Every summer, Ruth Smith looks forward to using good Jersey tomatoes when making a recipe she learned as a girl growing up in New England.
The 77-year-old Cape May Court House woman assembles lettuce, tomatoes, bacon - and peanut butter - to produce what she's known for decades as a Beechnut Sandwich.
"Everybody has had BLTs, but the peanut butter - it just adds to it. You know peanut butter and bacon are wonderful together," she said.
Smith's husband and her five daughters agree. The Beechnut Sandwich is a staple in their homes, too.
"People sometimes think it sounds strange when they first hear about it. But I have to tell you - all of my sons-in-law - they are all eating that peanut butter sandwich," Smith said.
While Smith and her husband Leo, 80, only eat the sandwich a couple of times each summer - they're concerned about cholesterol - there were no such concerns when Smith was growing up in Warren, R.I.
Back then the sandwiches were a staple on Ruth and John Callanan's family lunch menu, and their nine children devoured them with relish.
"My mom fed this to us while we were growing up. We'd have it every summer. We had it quite often at home," Smith said.
Smith isn't sure exactly how her mother got the recipe, but she believes it was an entry in a sandwich contest sponsored by Beech-Nut foods that her mom saw in the newspaper.
Ruth Callanan was a good cook who worked hard to provide good meals for her husband and nine kids, Smith recalled.
"She made all her own homemade puddings. She would make the real Boston cream pie. She didn't make a lot of fancy things for meals, because she was feeding nine of us, but everything she made was good," Smith said.
The family ate a lot of roasts and potatoes and comfort foods, such as shepherd's pie. Callanan also taught her children to cook.
The one thing the family never ate was spaghetti and meatballs, which is ironic, because it is one of the dishes Smith is now known for.
Smith learned to make spaghetti sauce when she was 18, when she and a friend were working at a soda fountain that had a grill.
"My girlfriend thought we should have a special where we had meatball sandwiches. There was a pocket of Italian families living in town and the guys would come in and say, 'This is how you do this, this is how you do that.' That's how I learned to make it," Smith said. "Later, when I was married and we were living in the mountains of North Carolina, I became famous for my spaghetti sauce. People in my church loved it when I made it."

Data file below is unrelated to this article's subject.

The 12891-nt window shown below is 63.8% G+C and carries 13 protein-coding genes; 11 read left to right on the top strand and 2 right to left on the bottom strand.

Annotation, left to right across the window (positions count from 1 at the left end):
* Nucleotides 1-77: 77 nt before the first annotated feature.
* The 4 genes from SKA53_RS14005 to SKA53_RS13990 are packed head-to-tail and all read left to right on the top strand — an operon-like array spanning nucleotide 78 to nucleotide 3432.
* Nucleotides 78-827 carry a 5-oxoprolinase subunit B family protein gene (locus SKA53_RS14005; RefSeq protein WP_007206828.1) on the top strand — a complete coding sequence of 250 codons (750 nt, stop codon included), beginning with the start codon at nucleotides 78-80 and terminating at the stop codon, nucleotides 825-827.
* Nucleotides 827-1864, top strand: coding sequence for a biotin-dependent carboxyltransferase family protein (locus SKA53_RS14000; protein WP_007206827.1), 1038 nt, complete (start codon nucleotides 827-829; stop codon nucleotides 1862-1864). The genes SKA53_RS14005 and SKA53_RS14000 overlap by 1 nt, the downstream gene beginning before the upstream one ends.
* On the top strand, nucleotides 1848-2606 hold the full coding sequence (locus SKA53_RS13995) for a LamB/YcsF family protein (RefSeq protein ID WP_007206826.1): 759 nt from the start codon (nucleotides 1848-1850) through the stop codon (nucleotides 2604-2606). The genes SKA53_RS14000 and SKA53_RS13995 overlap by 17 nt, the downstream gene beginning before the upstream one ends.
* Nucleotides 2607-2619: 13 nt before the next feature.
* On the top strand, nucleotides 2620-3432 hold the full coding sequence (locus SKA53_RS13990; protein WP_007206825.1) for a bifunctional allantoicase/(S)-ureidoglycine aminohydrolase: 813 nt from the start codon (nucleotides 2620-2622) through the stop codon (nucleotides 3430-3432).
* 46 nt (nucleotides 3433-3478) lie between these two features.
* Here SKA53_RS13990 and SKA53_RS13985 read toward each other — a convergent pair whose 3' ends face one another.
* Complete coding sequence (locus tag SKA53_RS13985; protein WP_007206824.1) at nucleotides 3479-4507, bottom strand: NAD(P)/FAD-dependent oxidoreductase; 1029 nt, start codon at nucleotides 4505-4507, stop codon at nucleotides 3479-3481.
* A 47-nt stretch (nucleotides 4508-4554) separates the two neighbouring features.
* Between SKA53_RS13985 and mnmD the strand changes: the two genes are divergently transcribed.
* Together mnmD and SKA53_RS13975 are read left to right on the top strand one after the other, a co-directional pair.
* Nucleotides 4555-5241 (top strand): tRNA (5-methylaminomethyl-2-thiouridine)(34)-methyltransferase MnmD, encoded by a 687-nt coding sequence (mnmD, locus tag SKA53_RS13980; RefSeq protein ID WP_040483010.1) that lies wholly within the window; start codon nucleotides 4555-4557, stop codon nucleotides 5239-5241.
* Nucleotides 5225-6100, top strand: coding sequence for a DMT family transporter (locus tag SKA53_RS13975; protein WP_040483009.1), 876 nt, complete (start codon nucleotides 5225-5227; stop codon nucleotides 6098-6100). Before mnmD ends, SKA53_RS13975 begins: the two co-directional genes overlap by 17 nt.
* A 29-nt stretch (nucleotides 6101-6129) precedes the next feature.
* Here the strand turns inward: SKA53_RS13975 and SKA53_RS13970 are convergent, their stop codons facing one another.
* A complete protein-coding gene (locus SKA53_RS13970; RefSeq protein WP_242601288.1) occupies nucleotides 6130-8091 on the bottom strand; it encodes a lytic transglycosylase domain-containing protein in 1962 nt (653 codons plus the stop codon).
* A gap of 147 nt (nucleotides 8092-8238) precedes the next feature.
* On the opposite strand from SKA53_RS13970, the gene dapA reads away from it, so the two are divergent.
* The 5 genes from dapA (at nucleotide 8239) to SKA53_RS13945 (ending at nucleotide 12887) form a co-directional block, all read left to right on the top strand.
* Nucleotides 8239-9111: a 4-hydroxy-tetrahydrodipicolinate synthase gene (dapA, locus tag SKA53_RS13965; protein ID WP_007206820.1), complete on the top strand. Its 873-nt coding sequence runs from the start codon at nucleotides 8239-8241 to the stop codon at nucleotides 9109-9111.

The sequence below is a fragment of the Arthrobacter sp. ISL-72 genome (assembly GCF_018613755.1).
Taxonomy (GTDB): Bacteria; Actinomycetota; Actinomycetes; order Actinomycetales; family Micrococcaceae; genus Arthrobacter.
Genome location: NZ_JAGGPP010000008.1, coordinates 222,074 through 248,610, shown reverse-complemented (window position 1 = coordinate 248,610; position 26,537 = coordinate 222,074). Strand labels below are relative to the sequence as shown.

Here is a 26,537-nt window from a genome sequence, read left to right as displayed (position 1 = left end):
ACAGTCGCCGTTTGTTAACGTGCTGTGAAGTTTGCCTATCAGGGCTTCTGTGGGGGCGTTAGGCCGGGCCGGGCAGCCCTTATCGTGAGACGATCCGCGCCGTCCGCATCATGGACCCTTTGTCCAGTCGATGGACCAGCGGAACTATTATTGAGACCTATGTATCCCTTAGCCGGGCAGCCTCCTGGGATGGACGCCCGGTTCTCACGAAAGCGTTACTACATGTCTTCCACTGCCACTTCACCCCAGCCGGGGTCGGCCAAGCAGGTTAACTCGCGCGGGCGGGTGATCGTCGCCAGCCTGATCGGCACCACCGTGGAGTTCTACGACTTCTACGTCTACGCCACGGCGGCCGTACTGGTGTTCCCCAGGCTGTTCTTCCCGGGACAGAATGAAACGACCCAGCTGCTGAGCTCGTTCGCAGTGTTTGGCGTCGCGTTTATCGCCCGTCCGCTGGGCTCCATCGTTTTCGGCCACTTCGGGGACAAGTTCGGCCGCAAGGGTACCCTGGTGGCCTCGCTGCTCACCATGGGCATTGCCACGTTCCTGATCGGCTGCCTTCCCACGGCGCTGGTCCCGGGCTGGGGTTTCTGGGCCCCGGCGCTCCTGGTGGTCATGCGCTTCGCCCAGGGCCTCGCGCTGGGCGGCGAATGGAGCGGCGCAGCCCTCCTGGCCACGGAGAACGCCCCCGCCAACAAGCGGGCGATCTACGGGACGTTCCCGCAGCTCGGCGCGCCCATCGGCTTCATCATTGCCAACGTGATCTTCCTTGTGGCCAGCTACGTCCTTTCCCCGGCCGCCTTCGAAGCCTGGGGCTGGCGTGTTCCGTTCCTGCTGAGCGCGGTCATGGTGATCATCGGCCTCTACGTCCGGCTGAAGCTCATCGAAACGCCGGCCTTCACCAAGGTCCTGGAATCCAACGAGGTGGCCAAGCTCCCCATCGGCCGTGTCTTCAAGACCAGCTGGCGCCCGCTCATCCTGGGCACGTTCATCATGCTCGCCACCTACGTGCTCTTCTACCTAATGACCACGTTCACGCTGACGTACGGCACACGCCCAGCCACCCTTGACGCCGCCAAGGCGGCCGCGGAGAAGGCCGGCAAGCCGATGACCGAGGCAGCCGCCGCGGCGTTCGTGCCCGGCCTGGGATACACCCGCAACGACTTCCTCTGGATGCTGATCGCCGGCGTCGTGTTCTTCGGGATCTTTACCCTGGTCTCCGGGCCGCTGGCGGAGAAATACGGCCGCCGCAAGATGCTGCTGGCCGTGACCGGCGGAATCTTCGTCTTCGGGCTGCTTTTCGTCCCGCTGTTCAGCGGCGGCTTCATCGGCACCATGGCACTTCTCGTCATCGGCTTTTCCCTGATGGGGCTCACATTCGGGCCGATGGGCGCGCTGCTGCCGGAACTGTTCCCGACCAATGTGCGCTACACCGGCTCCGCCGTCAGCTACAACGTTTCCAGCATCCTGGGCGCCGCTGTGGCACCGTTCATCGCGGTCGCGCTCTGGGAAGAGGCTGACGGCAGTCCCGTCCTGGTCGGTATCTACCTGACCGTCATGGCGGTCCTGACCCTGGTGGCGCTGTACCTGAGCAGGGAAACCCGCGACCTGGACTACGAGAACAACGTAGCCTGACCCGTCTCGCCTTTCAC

As a young wife and mother, Smith turned to many of her mother's recipes to feed her growing family. Cooking was a family affair, with the Smith children all getting instructions "from the time they were old enough to stand on a stool."
Her children all enjoyed cooking, and when Smith became a working mom her children would help make the family meals.
"They got kind of competitive about it. They wanted to see who could make the best meal," she said. Her late son, Dan, enjoyed cooking so much he worked as a chef, Smith said. With the tables turned, he taught his mom some things about cooking, she said.
Smith was happy to learn. Her interest in food has continued throughout her life and she's collected recipes whereever she and her family have settled or visited.
"I clip recipes and try new things. I like to try new things, but I like things that use common ingredients," she said.
Moving to Cape May Court House to be close to family, Smith and her husband are now reaping the benefits of those years spent teaching their children to cook.
"My kids will have us for dinner. I'll let them make the meal. I'll bring the hors d'oeuvres," she said.
Contact Steven V. Cronin:
2 slice of bread, lightly toasted
1 tablespoon Hellman's mayonnaise
1 tablespoon peanut butter
3 slices of tomato
3 slices of bacon
2 leaves of lettuce
Lightly toast the bread. Fry the bacon and drain on towel. Spread mayonnaise, to taste, on one slice of bread and spread peanut butter on the other slice. Stack remaining ingredients on bread.